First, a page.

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Coastal and Marine Geology Program > St. Petersburg Coastal and Marine Science Center > Coasts of Colombia

Coasts of Colombia

Coasts of Colombia
Pacific Coast:
Introduction
Serranía del Baudó (Baudó Range)
Cabo Corrientes-
Togoromá
San Juan River Delta
Málaga Bay - Buenaventura Bay
Buenaventura Bay - Guapi
Patía River Delta
Tumaco Bay
Mira River Delta
Gorgona Island
Malpelo Island
References
Caribbean Coast:
Introduction
Guajira Peninsula Coast
Sierra Nevada de Santa Marta Coast
Magdalena River delta and Santa Marta lagoon complex
Barranquilla - Cartagena coast
Southern Caribbean coast
Gulf of Urabá
References
Project Contact:
Robert Morton

Pacific Coast: San Juan River Delta

The San Juan River delta coastline (Figs. 15 and 16) is approximately 50 km long and is characterized by the alternation of barrier islands, 8 to 12 km long, interrupted by "funnel-shaped" estuarine tidal inlets (West 1957, Martínez et al. 1995; Correa 1996). The San Juan delta has an area of 800 km2, a drainage basin of 16,500 km2, and the highest discharge (2550 m/s), sediment load (16,000,000 t/yr), and basin-wide sediment yield (1150 t/km2/yr) on the west coast of South America (Restrepo et al. 2002).

Radar image of the San Juan River delta and the northwestern part of Málaga Bay.   Geomorphic classification of the southeastern part of the San Juan delta, prior to breaching of the Isla El Choncho barrier spit.
Figure 15. (left) Radar image of the San Juan River delta and the northwestern part of Málaga Bay. Note the four barrier islands fronting the delta, interrupted by "funnel shaped" estuaries of the main distributaries of the San Juan River. Tertiary rocks flank the delta and also crop out within the delta plain. Image was modified to show the approximate location of breaching of the El Choncho barrier island (Ch B. I.). Reproduced by permission of Instituto Geográfico Agustín Coddazzi (IGAC). [larger version]

Figure 16. (right) Geomorphic classification of the southeastern part of the San Juan delta, prior to breaching of the Isla El Choncho barrier spit. Note the ancient Santa Bárbara beach-ridge system (dated at 1320 ±75 B.P.), and extension of the sandy tidal flats at Boca Chavica and Boca San Juan. Modified from Correa and Gonzalez (2000). [larger version]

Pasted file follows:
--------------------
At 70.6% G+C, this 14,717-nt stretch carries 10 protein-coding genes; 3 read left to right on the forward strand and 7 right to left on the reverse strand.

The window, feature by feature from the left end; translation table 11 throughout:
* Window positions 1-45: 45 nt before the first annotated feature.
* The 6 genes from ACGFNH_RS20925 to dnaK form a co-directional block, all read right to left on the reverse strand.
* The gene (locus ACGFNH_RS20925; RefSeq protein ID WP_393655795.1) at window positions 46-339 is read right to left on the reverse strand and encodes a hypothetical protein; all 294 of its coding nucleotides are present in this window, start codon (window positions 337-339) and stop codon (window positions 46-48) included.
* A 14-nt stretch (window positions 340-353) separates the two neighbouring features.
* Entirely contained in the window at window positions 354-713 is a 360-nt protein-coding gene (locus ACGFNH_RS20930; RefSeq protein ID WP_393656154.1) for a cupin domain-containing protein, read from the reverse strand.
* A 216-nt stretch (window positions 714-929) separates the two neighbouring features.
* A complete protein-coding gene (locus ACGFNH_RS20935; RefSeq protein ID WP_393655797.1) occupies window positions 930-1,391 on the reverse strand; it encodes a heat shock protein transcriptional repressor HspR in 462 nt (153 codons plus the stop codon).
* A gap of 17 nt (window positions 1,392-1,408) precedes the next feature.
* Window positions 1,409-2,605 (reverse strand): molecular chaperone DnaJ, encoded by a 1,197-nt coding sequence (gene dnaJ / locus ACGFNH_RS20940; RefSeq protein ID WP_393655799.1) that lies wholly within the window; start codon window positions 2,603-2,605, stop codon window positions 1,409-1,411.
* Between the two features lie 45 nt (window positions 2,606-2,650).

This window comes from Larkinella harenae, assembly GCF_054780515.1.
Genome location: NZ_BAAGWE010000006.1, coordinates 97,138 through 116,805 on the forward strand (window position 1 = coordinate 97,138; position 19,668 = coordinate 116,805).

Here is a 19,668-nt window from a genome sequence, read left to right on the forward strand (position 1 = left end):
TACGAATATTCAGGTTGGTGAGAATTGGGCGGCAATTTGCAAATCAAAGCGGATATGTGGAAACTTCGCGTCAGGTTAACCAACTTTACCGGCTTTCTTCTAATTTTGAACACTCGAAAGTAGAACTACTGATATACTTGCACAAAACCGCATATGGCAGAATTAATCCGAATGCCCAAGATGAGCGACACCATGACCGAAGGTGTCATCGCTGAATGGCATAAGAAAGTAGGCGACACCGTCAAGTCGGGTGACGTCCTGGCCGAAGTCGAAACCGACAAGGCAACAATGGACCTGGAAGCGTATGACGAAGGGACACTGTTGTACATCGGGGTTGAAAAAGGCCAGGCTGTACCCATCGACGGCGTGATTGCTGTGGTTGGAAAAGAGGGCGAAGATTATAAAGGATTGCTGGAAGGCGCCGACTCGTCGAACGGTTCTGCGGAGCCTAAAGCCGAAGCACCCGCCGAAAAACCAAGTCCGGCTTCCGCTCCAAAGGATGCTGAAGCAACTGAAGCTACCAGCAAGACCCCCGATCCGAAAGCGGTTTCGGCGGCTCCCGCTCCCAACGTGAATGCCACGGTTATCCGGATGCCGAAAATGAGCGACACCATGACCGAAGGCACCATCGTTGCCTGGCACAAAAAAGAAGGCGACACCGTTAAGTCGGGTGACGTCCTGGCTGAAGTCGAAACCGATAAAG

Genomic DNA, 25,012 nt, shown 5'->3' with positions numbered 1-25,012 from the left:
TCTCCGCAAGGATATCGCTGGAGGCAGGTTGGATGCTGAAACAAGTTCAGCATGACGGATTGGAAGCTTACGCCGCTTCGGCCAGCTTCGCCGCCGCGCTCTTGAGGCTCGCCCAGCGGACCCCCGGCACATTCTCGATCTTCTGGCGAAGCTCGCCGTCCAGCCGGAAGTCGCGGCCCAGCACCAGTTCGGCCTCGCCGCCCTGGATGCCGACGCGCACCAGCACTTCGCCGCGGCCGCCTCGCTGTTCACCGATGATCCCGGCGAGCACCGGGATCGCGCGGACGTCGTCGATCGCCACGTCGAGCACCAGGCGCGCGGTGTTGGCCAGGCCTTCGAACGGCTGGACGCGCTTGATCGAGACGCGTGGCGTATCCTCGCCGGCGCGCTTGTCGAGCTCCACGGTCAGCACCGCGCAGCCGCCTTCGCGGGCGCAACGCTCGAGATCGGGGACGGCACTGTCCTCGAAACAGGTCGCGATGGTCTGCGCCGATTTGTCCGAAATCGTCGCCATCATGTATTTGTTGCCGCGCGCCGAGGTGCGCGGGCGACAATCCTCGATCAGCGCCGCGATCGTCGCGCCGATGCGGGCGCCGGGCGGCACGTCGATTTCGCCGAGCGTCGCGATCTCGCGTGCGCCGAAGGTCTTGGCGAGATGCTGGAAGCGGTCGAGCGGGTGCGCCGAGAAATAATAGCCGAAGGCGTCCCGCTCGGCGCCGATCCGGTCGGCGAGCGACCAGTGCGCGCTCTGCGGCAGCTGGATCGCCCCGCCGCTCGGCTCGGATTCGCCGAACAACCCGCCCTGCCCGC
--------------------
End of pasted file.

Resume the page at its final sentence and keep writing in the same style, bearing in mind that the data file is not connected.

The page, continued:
The San Juan delta coastline is essentially unstable, especially along its northern and southern extremes (Boca Togoromá Charambirá and Boca Chavica) where beach retreat (Fig. 17) has been about 100 m in the last 50 years (Correa and Restrepo 2002). The historical evolution of El Choncho barrier island, at the southern part of the delta, shows a general pattern of barrier narrowing and breaching (Fig. 18) that is becoming common along other barrier islands of the Pacific coast, including Charambirá (northern part of the delta), and along the Patía delta and Mira deltas to the south. According to radiocarbon dates, the Isla El Choncho barrier island began forming about 500 yB.P., and grew to the southeast by successive beach-ridge accretion (González and Correa 2001). Its evolution in the last 50 years records a succession of events that segmented the island. The general retreat of the central part of the barrier (Fig. 18) coincided with the formation of an extensive sandy tidal flat at its northern end (Boca Chavica), which diminished sand supply from the north. Shore erosion was accelerated after a 20 to 30 cm co-seismic subsidence event generated by the November 19, 1991 (M 6) earthquake. After the 1991 subsidence, the barrier flooded from 2 to 17 times each year during highest spring tides.

Final breaching of the barrier (Fig. 18) occurred in 1997 and coincided with several overwash events (Fig. 19) associated with positive sea-level anomalies of 30 cm caused by El Niño (Morton et al. 2000, Morton et al. 2002). Following a prudent strategy, El Choncho village (Fig. 20) was relocated to the Santa Bárbara beaches, a beach-ridge remnant located 200 m inland from the shoreline (Correa and González 2000).

Erosional beach along El Choncho barrier island, just north of the breach.
Figure 17. Erosional beach along El Choncho barrier island, just north of the breach. Trees on the beach are typical of the supratidal, freshwater zones of the barriers. Photo by I. Correa.

Central part of El Choncho barrier island after breaching of the new inlet, near El Choncho village.
Figure 18. Central part of El Choncho barrier island after breaching of the new inlet, near El Choncho village. Photo by I. Correa.

Beginning of the non-storm (El Niño) overwash event of El Choncho barrier island, August 7, 1997.
Figure 19. Beginning of the non-storm (El Niño) overwash event of El Choncho barrier island, August 7, 1997. Photo by J. Gonzalez.

The new El Choncho village relocated farther inland to the relict Santa Bárbara beach ridges.
Figure 20. The new El Choncho village relocated farther inland to the relict Santa Bárbara beach ridges. Photo by I. Correa.

Coastal and Marine Geology Program > St. Petersburg Coastal and Marine Science Center > Coasts of Colombia

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